Usually, measuring the density within clouds is hard. “Everything we see when we observe objects in space is their two-dimensional projection on an imaginary celestial sphere,” explains Jouni Kainulainen. He is an expert on interpreting the influence of cosmic matter on stellar light and calculating densities from such data. Kainulainen adds, “Conventional observations lack the necessary depth. Therefore, the only density we usually can infer from such data is the so-called column density.”
The column density is the mass added along a line of sight divided by the projected cross-section. Hence, those column densities do not necessarily reflect the actual densities of molecular clouds, which is problematic when relating cloud properties to star formation activity. Indeed, the images of the two clouds investigated in this work that show the thermal dust emission apparently share similar structures and densities. However, their vastly different star-forming rates have been puzzling astronomers for many years.
Instead, the new 3D reconstruction now shows that those two clouds are not that alike after all. Despite the filamentary appearance the 2D images portray, the California Cloud is a flat and nearly 500 light-years long sheet of material with a large bubble that extends below. Thus, one cannot attribute a single distance to the California Cloud, which has significant repercussions for interpreting its properties. From our perspective on Earth, it is oriented almost edge-on, which only simulates a filamentary structure. As a result, the sheet’s actual density is much lower than the column density suggests, explaining the discrepancy between the previous density estimates and the cloud’s star formation rate.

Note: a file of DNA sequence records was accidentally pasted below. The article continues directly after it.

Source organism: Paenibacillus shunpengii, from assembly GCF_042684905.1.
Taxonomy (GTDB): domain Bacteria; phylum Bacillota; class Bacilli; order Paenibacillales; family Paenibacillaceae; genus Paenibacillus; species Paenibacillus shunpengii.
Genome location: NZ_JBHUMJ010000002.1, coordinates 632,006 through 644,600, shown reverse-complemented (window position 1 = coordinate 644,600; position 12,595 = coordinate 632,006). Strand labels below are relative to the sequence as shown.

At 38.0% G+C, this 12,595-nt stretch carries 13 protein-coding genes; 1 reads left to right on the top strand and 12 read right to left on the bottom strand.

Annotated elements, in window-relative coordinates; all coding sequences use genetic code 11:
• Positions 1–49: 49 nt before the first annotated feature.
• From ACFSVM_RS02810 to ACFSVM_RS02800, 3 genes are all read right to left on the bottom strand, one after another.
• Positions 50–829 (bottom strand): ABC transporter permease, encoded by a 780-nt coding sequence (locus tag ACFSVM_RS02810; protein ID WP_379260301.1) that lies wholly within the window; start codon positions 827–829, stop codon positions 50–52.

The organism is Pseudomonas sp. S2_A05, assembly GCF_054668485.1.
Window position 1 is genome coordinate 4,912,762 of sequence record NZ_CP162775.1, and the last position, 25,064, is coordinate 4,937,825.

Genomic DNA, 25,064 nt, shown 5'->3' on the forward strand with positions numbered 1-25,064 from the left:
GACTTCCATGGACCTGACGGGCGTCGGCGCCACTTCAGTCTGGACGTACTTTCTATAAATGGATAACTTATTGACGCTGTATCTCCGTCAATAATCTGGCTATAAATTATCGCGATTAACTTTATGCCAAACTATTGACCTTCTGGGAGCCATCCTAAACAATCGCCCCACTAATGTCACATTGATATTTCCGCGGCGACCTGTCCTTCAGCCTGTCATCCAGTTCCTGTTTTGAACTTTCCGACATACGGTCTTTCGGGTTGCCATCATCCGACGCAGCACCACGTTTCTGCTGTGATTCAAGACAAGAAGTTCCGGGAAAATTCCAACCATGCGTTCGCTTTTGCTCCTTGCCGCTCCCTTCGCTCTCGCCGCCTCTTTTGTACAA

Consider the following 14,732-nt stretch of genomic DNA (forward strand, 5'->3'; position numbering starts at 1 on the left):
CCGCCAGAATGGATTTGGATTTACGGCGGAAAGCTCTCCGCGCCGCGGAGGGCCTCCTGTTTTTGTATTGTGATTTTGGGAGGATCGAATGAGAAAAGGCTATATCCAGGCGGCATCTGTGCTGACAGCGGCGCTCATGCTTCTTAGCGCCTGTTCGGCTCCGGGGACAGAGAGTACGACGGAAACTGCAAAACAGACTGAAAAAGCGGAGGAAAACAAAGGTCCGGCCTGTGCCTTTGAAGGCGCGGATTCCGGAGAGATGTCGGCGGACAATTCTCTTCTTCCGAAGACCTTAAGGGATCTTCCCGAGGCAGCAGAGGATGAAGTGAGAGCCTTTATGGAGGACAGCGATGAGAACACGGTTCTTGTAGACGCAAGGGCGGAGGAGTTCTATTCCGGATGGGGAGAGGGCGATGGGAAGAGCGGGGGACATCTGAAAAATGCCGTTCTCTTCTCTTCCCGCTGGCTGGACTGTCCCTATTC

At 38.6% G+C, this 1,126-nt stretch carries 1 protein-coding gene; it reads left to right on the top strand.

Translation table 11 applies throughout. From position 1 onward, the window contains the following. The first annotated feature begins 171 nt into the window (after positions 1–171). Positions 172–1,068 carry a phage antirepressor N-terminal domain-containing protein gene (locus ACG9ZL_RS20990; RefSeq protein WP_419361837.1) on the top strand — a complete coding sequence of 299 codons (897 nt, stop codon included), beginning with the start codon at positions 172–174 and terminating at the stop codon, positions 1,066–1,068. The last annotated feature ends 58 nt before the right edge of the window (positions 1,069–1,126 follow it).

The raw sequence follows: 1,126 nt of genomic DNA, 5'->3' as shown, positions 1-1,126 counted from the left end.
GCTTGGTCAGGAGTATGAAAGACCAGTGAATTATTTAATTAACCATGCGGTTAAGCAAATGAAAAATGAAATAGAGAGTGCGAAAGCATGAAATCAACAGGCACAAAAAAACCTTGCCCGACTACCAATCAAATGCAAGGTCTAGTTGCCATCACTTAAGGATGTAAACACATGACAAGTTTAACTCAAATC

And what does the Orion A Cloud look like in 3D? The team confirmed its dense filamentary structure seen in the 2D images. However, its actual morphology also differs from what we see in 2D. Orion A is rather complex, with additional condensations along the prominent ridge of gas and dust. On average, Orion A is much denser than the California Cloud, explaining its more pronounced star formation activity.